Comedy · Musical

The Big-Screen Success of a Broadway Flop

The 1935 Broadway comedy, Sweet Mystery of Life, closed after 11 performances. You’d think this play was ideally suited to Depression-era audiences: Greedy associates of a hypochondriac businessman convince him to purchase a $5 million life insurance policy, naming them as beneficiaries. Then they try to cause the businessman’s demise by encouraging him to indulge… Continue reading The Big-Screen Success of a Broadway Flop

Comedy · Musical

A Superficial Hollywood Musical? Say it Ain’t So!

You might as well know. We (as in, yours truly) are a sucker for Technicolor comedies about New York City. We can’t help it. We love a bright, busy city full of smart, witty people, a place where Dreams Come True. For example, look at the 1949 confection, On the Town. Frank Sinatra, Gene Kelly and Jules Munshin… Continue reading A Superficial Hollywood Musical? Say it Ain’t So!

Comedy · Musical

The Grumpy 1930s Musical

Did you ever watch a movie that seems, well, irritable – like it woke up on the wrong side of the bed? That’s how we feel about Dames, a musical comedy from 1934. This film is about a rich industrialist (Hugh Herbert) who wants to give $10 million to his extended family, but! He thinks theatre… Continue reading The Grumpy 1930s Musical

Comedy · Musical

How Fred Astaire Sells Musical Comedy

Naturally, we love Fred Astaire‘s dancing. He’s Fred Astaire, for pete sake. Yet, when we recently watched the musical comedy Shall We Dance (1937), we realized Astaire is also a gifted salesman. First, a little about the film, a madcap look at celebrity gossip and the media. Astaire plays an American ballet star saddled with… Continue reading How Fred Astaire Sells Musical Comedy

Drama · Musical

The Great Gabbo: Mad Ventriloquist Skills

The next time you’re in the mood for a truly strange film, give this one a try. Now, we don’t mean strange as in occultist or supernatural; we mean strange as in, What kind of movie is this? We’ve recently glommed onto The Great Gabbo (1929), an early “talking picture”. It stars Erich von Stroheim as… Continue reading The Great Gabbo: Mad Ventriloquist Skills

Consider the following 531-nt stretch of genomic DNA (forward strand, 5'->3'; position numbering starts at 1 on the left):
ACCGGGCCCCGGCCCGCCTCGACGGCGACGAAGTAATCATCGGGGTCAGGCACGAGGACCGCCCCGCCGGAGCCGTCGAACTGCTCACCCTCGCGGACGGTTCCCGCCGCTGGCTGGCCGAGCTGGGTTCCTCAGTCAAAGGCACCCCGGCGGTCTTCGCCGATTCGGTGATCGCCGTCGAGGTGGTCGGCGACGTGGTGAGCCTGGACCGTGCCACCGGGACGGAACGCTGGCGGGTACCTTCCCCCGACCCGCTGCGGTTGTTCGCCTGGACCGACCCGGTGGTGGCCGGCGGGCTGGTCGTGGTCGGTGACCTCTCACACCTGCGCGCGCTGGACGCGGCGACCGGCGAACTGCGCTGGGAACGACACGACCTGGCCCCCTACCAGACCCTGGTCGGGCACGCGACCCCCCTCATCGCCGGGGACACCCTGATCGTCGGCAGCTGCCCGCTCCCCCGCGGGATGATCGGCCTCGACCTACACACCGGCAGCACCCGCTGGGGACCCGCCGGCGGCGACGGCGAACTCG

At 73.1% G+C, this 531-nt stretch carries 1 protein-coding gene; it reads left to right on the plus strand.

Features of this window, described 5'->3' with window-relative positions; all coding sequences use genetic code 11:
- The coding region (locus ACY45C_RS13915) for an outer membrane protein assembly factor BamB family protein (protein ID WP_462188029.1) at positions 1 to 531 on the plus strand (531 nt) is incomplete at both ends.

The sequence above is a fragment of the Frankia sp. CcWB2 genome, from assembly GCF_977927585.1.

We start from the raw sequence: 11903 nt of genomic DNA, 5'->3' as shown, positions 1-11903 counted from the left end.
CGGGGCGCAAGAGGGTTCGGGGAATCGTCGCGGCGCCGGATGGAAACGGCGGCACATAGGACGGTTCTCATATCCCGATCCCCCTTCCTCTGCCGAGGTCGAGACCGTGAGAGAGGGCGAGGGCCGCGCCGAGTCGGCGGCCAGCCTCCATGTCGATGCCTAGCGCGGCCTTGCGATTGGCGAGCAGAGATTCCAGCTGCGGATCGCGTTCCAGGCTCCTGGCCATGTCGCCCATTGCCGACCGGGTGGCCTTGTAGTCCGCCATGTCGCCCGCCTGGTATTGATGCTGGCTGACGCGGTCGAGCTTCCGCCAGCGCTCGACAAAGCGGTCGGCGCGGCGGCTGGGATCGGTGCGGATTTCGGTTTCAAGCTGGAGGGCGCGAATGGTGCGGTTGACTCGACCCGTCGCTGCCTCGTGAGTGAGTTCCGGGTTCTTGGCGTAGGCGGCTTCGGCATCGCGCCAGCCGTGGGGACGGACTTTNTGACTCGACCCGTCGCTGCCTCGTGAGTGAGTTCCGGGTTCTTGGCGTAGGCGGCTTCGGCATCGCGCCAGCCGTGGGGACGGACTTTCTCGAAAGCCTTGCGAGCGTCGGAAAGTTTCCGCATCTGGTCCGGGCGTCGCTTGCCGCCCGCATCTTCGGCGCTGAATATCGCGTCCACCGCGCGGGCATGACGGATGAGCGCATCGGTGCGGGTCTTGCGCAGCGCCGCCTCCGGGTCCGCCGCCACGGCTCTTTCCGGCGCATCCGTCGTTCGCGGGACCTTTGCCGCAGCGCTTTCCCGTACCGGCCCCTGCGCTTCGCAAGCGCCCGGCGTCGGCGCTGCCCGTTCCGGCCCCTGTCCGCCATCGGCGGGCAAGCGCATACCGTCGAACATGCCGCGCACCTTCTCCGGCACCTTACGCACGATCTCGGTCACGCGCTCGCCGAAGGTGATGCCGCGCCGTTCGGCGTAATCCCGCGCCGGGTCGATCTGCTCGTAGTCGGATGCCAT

The All-Black Musical and Vincente Minnelli

Cabin in the Sky (1943) has always been a controversial musical. Because it features an entirely African-American cast, it was banned in several U.S. cities when it was first released. It remains controversial today because of its use of black stereotypes. Having said that, our goal is to look at individual aspects of this film, as part… Continue reading The All-Black Musical and Vincente Minnelli

Comedy · Musical

The Doris Day Guide to Making Movies

Have you ever wanted to be in the movies? Once upon a time, we (as in, yours truly) wondered if we could be an actress. Sadly, our acting career went no further than the role of Concerned Citizen in a public service announcement. But in the comedy It’s a Great Feeling (1949), Doris Day plays… Continue reading The Doris Day Guide to Making Movies

Comedy · Musical

Guilty Pleasure: Elvis in Spinout

One of our newest guilty pleasures is the 1966 Elvis Presley comedy, Spinout. Now, as is usually the case with guilty pleasures, there are several reasons why you should not watch this film, namely: A non-progressive view of women A flimsy plot Presley’s, uh, “minimalist” acting style In Spinout, Presley plays a race-car-driving musician who is… Continue reading Guilty Pleasure: Elvis in Spinout

Comedy · Musical

James Cagney’s Mass-Produced Theatre

Modern movie audiences are getting ripped off. Get this: In cinema’s earlier days, audiences were presented with live musical performances, known as prologues, before the feature film. So, instead of the in-theatre advertising we endure today, audiences enjoyed genuine musical theatre that introduced the film. According to Vaudeville Old & New: An Encyclopedia of Variety Performers in America, Vol. I, prologues were meant to… Continue reading James Cagney’s Mass-Produced Theatre

Comedy · Musical

The Rococo Lucille Ball in Louis XV’s Court

Confession: We (as in, yours truly) have a biased view of movies set in France. In our eyes, these movies can do no wrong. This is because we went to Paris in our impressionable youth and came home all très sophistiqué. We wore a bemused expression to match our jaunty silk scarf, and we took to drinking lattés from a bowl.… Continue reading The Rococo Lucille Ball in Louis XV’s Court